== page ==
Reign of Christ

November 22 2020

I am going to be upfront and say that normally I avoid preaching Reign of Christ
Sunday- which is what this Sunday is called in our church calendar. In the past, this is a
weekend I have tried to take off as holidays, using the excuse that it will help me feel
rested for Advent but in reality, it is simply because I don’t like preaching on this Sunday. I
equally try to avoid using the synonym for this Sunday, Christ the King Sunday. I think
this is for two reasons. One, my feminist side baulks at all the masculine language around
this Sunday- even in our opening prayer I struggled with the language of kings to describe
idolatry- but I wanted to give it a try. Two, I often find the language around King and
Kingdom a bit archaic. Don’t get me wrong, for the most part, I might think of myself as a
monarchist in terms of my Canadian identity, but for me that language often brings up
ideas of feudalism, or Game of Thrones kind of leadership. When I think of Christ as
King, I have trouble imaging the incarnation of God, who hung on a cross, also having a
bejewelled crown on his head. So, this is where I am coming from when I think of Reign
of Christ Sunday. I just don’t like it…conversely however, perhaps ironically, the passage
this morning is one of my favourites. In fact, this passage in Matthew is likely why I have
remained in the church. As a teenager there was very little in the Bible that spoke to me
but this passage drove me to want to lead- because this is what the Christian community
should look like. So, this morning I am caught in this strange dichotomy of both wanting
to avoid and wanting to delve in.

To my relief, I discovered that Reign of Christ Sunday is actually a fairly new
concept within the church. It has only been in existence since 1925- so I could argue that
seeing as it is not part of the early church traditions I could avoid it all together. However,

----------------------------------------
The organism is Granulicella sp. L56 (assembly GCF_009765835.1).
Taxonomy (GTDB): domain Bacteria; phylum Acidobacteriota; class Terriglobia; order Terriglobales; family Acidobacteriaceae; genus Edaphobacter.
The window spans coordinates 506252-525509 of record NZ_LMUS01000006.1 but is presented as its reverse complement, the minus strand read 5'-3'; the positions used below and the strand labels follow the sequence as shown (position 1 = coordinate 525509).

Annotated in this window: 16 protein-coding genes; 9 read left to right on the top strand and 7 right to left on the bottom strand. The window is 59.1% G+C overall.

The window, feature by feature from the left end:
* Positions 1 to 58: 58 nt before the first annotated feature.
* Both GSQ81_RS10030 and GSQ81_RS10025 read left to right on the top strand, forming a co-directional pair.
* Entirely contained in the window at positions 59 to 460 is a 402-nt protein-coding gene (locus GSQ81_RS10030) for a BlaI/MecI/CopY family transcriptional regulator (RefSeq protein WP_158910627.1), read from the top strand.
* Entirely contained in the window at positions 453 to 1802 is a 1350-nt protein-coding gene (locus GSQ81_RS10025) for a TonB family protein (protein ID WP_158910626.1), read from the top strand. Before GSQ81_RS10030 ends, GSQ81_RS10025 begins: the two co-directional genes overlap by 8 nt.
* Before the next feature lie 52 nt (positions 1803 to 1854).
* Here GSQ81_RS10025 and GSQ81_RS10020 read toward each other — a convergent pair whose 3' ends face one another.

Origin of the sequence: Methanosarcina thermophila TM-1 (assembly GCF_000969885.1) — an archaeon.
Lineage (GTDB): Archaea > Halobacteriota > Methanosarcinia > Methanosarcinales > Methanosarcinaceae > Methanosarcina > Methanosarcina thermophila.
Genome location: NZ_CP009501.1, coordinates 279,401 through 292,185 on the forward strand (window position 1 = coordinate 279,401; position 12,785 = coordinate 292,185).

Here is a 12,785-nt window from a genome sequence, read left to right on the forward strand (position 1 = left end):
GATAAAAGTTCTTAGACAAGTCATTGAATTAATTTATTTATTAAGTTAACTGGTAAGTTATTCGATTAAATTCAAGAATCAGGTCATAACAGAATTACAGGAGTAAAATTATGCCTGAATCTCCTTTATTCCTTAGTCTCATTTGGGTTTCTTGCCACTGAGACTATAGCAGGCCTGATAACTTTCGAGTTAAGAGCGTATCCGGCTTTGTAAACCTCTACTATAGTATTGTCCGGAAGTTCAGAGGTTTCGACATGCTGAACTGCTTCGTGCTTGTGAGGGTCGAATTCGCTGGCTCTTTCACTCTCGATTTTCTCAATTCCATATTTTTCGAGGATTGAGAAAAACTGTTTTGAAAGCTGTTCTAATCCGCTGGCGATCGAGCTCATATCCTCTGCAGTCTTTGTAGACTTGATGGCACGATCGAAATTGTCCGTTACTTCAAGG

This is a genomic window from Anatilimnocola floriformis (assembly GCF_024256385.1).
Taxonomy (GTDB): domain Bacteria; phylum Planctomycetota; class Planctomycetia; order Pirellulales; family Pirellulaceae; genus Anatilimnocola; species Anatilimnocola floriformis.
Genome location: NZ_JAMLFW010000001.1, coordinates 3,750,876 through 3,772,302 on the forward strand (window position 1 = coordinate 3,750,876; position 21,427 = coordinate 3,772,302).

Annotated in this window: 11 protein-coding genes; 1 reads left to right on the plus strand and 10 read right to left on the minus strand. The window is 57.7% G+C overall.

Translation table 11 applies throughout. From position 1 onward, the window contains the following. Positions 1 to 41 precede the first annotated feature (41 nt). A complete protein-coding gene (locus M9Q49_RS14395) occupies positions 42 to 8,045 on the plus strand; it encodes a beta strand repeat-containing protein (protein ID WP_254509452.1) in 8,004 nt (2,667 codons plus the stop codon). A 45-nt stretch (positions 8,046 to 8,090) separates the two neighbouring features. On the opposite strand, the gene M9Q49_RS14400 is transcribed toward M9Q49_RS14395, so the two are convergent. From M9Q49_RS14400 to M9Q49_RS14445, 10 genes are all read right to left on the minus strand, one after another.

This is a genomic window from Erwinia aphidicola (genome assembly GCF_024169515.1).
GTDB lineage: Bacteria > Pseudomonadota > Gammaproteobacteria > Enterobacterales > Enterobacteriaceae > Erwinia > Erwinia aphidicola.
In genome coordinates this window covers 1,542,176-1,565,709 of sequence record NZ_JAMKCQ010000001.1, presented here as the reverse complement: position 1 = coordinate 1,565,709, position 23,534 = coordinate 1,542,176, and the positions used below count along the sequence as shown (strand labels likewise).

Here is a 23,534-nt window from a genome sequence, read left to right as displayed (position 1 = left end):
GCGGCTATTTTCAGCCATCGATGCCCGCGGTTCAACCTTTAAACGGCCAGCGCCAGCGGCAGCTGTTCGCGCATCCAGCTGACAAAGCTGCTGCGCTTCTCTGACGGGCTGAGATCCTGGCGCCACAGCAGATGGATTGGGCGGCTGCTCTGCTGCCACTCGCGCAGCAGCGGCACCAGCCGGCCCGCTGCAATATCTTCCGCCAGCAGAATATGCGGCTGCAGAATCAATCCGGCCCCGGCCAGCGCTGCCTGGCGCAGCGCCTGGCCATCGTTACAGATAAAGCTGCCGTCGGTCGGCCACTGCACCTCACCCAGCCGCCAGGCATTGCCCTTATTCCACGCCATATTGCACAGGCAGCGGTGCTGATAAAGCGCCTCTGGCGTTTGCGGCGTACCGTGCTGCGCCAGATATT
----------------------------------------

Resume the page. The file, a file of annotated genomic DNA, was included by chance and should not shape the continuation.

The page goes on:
I was curious why in 1925 a new day was declared in the church calendar. It was just after
the First World War- a war that was supposed to end all wars and a war that essentially
changed warfare forever. Pope Pius XI (11) was very concerned about the state of the
world. He wrote in his encyclical that established the feast day that he was worried that
“the majority of men had thrust Jesus Christ and his holy law out of their lives; that these
had no place either in private affairs or in politics: and…that as long as individuals and
states refused to submit to the rule of our Saviour, there would be no really hopeful
prospect of a lasting peace among nations.” It was initially an effort to acknowledge that the power and order of God transcends political authority. Acknowledging the reign of
Christ is supposed to be an act of protest and responding to injustices. Unfortunately, if
you know your Roman Catholic and 20th century history, you know that Pope Pius XII
(12) the following Pope didn’t quite get it as he signed agreements with both Mussolini and
Hitler. But admittedly there is something prophetic in Pope Pius XI’s edict and concern.
Having just recovered from elections in our province and the United States, religion and
politics have become rather uncomfortably murky but instead of our faith dictating our
response to justice it is being used as a weapon- and I’m definitely not comfortable with
Thankfully the Gospel passage does- what it did for me so many years ago- draws
me back into the point of all of this. In this judgment of the nations, Christ- who is indeed
portrayed as King sitting upon his throne- calls the nations together but instead of this
being about the ego of the ruler or the loyalty to king and country of the nations this
judgment is entirely based on our love for neighbour. In Matthew this is the final parable
and conversation that Jesus will have with his followers. Matthew also tends to lean heavy